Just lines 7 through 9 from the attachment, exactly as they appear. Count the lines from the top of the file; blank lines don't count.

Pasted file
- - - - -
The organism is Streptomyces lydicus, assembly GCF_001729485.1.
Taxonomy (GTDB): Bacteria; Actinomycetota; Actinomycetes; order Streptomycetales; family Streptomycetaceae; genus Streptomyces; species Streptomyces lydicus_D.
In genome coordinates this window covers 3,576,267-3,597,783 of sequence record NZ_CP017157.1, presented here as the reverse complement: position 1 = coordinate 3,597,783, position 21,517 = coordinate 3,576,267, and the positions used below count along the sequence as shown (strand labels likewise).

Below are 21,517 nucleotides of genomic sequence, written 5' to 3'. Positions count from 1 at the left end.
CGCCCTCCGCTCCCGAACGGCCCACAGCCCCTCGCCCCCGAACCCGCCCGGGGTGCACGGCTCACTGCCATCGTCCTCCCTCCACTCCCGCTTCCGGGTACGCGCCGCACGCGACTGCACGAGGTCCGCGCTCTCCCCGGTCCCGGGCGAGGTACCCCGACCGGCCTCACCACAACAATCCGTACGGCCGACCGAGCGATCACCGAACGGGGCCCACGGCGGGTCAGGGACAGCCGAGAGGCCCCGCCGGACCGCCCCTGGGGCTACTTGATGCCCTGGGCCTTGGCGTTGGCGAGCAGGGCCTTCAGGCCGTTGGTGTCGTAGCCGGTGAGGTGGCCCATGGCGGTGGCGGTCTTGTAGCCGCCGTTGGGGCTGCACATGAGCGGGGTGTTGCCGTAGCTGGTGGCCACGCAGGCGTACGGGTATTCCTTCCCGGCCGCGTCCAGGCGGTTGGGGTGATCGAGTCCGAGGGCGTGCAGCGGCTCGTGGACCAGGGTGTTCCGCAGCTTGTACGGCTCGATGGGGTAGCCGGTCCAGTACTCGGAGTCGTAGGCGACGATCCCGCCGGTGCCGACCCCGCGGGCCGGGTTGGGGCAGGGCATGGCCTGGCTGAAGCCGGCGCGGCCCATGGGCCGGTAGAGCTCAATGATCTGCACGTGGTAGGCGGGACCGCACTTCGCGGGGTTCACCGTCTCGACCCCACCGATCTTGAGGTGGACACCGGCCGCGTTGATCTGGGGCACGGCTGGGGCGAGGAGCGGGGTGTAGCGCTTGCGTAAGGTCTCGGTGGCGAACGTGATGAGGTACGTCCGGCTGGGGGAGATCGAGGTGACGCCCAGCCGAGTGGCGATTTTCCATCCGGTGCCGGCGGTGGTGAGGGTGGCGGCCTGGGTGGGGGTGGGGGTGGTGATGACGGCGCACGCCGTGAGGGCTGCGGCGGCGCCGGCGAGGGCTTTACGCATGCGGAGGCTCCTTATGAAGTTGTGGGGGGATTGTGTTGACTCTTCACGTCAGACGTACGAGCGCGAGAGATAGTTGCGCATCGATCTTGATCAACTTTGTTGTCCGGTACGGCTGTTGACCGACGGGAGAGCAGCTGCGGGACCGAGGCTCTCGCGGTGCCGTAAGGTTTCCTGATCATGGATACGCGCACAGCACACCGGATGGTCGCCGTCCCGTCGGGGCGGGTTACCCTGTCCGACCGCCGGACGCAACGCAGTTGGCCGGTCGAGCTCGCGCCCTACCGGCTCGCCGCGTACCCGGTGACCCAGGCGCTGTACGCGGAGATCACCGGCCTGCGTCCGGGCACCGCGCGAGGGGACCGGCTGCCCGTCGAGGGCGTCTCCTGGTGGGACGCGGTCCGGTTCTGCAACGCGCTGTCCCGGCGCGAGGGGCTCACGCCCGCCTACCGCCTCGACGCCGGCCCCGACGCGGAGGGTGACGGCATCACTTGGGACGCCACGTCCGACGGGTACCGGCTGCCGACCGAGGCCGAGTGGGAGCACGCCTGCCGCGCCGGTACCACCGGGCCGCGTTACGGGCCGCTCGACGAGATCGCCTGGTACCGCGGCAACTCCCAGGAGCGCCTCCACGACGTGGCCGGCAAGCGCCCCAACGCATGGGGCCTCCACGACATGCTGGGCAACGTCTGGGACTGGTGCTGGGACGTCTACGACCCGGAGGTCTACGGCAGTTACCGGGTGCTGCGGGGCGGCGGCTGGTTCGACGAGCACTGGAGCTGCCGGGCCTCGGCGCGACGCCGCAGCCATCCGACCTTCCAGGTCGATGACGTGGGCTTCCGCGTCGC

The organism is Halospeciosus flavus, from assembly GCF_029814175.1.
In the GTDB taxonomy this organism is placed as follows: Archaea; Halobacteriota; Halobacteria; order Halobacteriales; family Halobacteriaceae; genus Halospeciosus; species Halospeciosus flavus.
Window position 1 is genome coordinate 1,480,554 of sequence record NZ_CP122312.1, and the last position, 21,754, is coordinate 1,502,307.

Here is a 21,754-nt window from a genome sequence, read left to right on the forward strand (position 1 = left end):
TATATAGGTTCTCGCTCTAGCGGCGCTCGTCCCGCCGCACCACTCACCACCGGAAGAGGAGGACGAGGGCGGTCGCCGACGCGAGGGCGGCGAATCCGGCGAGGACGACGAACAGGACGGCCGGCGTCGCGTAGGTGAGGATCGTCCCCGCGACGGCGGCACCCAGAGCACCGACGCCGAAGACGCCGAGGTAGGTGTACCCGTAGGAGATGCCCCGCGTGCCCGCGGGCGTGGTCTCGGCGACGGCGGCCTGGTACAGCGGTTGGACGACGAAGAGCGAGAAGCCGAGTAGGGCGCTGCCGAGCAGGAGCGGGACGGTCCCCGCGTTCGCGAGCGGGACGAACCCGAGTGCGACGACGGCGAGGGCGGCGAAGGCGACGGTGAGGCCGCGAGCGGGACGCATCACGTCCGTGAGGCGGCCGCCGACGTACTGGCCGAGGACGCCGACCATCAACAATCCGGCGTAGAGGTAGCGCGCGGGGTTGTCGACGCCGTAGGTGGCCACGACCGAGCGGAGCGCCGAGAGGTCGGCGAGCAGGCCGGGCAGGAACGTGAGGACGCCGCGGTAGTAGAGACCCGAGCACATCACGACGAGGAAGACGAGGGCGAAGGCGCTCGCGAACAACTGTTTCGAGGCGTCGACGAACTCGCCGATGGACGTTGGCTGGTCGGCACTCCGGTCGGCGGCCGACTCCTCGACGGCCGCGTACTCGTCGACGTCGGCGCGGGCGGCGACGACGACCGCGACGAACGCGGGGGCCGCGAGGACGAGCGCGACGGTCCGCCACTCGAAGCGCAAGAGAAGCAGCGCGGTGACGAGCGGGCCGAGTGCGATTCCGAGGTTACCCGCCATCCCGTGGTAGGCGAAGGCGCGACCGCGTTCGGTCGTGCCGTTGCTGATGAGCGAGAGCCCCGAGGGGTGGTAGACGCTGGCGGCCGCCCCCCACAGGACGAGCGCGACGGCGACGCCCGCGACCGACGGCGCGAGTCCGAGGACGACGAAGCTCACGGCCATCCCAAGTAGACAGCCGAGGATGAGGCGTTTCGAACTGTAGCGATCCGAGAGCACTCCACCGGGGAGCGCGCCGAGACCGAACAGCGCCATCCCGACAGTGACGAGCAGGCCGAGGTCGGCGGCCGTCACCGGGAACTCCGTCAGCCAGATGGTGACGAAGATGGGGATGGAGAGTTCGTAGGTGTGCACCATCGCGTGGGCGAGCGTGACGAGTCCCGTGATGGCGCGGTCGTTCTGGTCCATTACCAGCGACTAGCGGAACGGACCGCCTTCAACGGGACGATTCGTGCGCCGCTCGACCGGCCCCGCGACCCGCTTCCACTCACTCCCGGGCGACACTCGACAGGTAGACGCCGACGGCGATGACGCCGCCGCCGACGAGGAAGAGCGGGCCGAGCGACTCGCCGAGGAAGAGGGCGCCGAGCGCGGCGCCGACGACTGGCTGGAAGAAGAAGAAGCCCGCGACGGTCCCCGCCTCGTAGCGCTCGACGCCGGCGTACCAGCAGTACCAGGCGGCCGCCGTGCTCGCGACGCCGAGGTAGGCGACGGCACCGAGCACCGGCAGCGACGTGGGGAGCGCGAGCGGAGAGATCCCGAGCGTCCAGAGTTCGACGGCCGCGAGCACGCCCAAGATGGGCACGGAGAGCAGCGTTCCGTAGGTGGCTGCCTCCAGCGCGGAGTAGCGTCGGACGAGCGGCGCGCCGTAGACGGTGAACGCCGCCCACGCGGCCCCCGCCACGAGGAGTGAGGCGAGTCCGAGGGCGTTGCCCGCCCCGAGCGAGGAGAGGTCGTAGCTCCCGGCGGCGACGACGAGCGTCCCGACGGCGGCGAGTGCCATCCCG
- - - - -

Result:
In the GTDB taxonomy this organism is placed as follows: Archaea; Halobacteriota; Halobacteria; order Halobacteriales; family Halobacteriaceae; genus Halospeciosus; species Halospeciosus flavus.
Window position 1 is genome coordinate 1,480,554 of sequence record NZ_CP122312.1, and the last position, 21,754, is coordinate 1,502,307.

Here is a 21,754-nt window from a genome sequence, read left to right on the forward strand (position 1 = left end):